• Children 4 to 13 years of age and adolescents 13 through 16 years of age who weigh less than 50 kg (110 pounds)—Dose is based on body weight and must be determined by your doctor. The usual dose is 20 mg per kg (9.1 mg per pound) of body weight two times a day or 15 mg per kg (6.8 mg per pound) of body weight three times a day, up to a maximum dose of 2400 mg per day.
      • Children up to 4 years of age—Use and dose must be determined by your doctor.
  • For oral dosage form (oral solution):
    • For treatment of HIV infection:
      • Adults, adolescents 17 years of age and older, and adolescents 13 through 16 years of age who weigh 50 kg (110 pounds) or more— 1400 mg two times a day.
      • Children 4 to 12 years of age and adolescents 13 through 16 years of age who weigh less that 50 kg (110 pounds)—Dose is based on body weight and must be determined by your doctor. The usual dose is 22.5 mg per kg (10.2 mg per pound) of body weight two times a day or 17 mg per kg (7.7 mg per pound) of body weight three times a day, up to a maximum dose of 2800 mg per day.
      • Children up to 4 years of age—Use and dose must be determined by your doctor.

Missed dose—If you are taking amprenavir capsules and you miss a dose , take it as soon as possible. However, if it is almost time for your next dose, skip the missed dose and go back to your regular dosing schedule. Do not double doses.

If you are taking amprenavir oral solution and you miss a dose, if it has been less than 4 hours since the dose was missed, take it immediately and then go back to your regular dosing schedule. If it has been more than 4 hours since the dose was missed, skip it and go back to your regular dosing schedule.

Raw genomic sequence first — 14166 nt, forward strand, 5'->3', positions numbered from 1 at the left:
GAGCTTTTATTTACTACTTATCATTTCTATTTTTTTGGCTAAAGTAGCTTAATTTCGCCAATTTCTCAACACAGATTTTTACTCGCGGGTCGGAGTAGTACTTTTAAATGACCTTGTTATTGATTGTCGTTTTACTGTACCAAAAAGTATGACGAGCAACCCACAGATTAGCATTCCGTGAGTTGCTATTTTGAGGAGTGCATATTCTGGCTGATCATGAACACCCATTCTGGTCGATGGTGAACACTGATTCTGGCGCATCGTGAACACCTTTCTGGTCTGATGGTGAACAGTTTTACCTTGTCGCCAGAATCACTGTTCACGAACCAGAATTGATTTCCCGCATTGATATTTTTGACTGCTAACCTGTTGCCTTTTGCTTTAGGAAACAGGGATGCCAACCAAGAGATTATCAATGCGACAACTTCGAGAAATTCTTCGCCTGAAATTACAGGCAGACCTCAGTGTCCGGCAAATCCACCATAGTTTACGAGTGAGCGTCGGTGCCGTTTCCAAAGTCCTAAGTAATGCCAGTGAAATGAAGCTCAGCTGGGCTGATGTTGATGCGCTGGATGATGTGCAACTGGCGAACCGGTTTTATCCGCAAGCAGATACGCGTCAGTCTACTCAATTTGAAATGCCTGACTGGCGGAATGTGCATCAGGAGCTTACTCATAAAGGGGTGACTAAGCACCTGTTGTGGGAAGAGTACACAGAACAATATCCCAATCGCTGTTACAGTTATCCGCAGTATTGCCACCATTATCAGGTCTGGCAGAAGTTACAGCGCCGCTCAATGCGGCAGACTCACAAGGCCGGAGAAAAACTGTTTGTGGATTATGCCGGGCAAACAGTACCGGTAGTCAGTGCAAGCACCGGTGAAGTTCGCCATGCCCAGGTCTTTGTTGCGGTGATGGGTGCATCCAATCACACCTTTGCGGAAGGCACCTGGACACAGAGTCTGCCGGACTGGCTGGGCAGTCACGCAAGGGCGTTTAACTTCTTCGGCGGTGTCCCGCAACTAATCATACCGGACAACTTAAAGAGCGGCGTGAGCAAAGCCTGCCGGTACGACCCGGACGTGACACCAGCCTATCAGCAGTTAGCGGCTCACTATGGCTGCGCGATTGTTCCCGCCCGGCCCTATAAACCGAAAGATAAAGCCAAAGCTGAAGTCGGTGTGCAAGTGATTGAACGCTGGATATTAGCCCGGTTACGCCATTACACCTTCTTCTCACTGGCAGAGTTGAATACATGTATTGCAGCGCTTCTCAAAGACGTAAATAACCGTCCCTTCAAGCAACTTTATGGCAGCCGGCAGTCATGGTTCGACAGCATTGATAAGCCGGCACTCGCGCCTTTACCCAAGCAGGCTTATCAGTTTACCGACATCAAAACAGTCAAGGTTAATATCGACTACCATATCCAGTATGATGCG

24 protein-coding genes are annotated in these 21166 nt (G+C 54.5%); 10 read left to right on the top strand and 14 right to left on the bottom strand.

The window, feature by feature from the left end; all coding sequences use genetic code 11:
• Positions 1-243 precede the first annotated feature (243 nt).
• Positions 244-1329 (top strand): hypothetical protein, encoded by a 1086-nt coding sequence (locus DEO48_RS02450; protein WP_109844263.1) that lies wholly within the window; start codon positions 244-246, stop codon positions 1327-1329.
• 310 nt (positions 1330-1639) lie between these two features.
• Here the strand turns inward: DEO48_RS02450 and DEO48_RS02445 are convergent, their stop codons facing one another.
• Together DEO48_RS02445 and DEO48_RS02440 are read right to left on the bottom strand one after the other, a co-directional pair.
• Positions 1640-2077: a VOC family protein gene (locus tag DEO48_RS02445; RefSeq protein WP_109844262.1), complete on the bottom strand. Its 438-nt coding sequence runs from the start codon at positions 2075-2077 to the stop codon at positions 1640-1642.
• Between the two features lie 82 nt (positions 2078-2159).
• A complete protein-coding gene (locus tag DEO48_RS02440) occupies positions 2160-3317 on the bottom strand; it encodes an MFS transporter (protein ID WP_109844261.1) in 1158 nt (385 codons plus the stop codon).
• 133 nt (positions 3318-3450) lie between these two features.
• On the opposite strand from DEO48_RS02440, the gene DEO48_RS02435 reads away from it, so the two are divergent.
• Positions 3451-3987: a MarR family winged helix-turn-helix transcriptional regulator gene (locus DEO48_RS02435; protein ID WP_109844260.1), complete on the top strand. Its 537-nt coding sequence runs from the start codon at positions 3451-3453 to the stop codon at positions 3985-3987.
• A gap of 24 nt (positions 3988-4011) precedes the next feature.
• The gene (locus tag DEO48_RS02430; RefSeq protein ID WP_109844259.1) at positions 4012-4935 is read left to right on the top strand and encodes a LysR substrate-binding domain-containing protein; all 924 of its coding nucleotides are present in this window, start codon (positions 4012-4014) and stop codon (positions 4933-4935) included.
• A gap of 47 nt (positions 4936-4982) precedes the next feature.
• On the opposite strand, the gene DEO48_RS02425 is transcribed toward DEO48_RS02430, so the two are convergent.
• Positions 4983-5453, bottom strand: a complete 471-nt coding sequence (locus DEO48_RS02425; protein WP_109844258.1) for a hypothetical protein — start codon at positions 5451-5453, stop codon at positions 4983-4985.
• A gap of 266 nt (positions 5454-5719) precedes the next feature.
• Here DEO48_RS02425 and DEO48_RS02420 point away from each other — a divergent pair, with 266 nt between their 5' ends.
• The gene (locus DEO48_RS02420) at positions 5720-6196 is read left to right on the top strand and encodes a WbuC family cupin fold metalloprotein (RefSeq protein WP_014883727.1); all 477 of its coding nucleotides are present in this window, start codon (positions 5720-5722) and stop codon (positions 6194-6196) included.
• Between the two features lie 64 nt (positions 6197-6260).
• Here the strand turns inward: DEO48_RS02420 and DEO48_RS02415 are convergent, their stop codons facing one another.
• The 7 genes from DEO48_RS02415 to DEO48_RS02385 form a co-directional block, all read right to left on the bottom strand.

Storage—To store this medicine:

  • Keep out of the reach of children.
  • Store away from heat and direct light.
  • Do not store in the bathroom, near the kitchen sink, or in other damp places. Heat or moisture may cause the medicine to break down.
  • Keep the medicine from freezing. Do not refrigerate.
  • Do not keep outdated medicine or medicine no longer needed. Be sure that any discarded medicine is out of the reach of children.

Precautions While Using This Medicine

Do not take any other medicines without checking with your doctor first. This includes prescription and nonprescription medicines. This also includes food supplements, herbs and vitamins. To do so may increase the chance of side effects from amprenavir or other medicines.

This medicine may decrease the effects of some oral contraceptives (birth control pills). To avoid unwanted pregnancy, it is a good idea to use some additional contraceptive measures while being treated with amprenavir.

For patients with diabetes: Amprenavir may affect blood sugar levels. If you notice a change in the results of your blood or urine sugar tests or if you have any questions, check with your doctor.

Do not take vitamin E supplements while you are taking amprenavir. At recommended dosages, amprenavir supplies more than the Reference Daily Intake of vitamin E for adults and children.

It is very important that your doctor check your progress at regular visits to make sure this medicine is working properly and to check for unwanted effects, especially increases in blood sugar.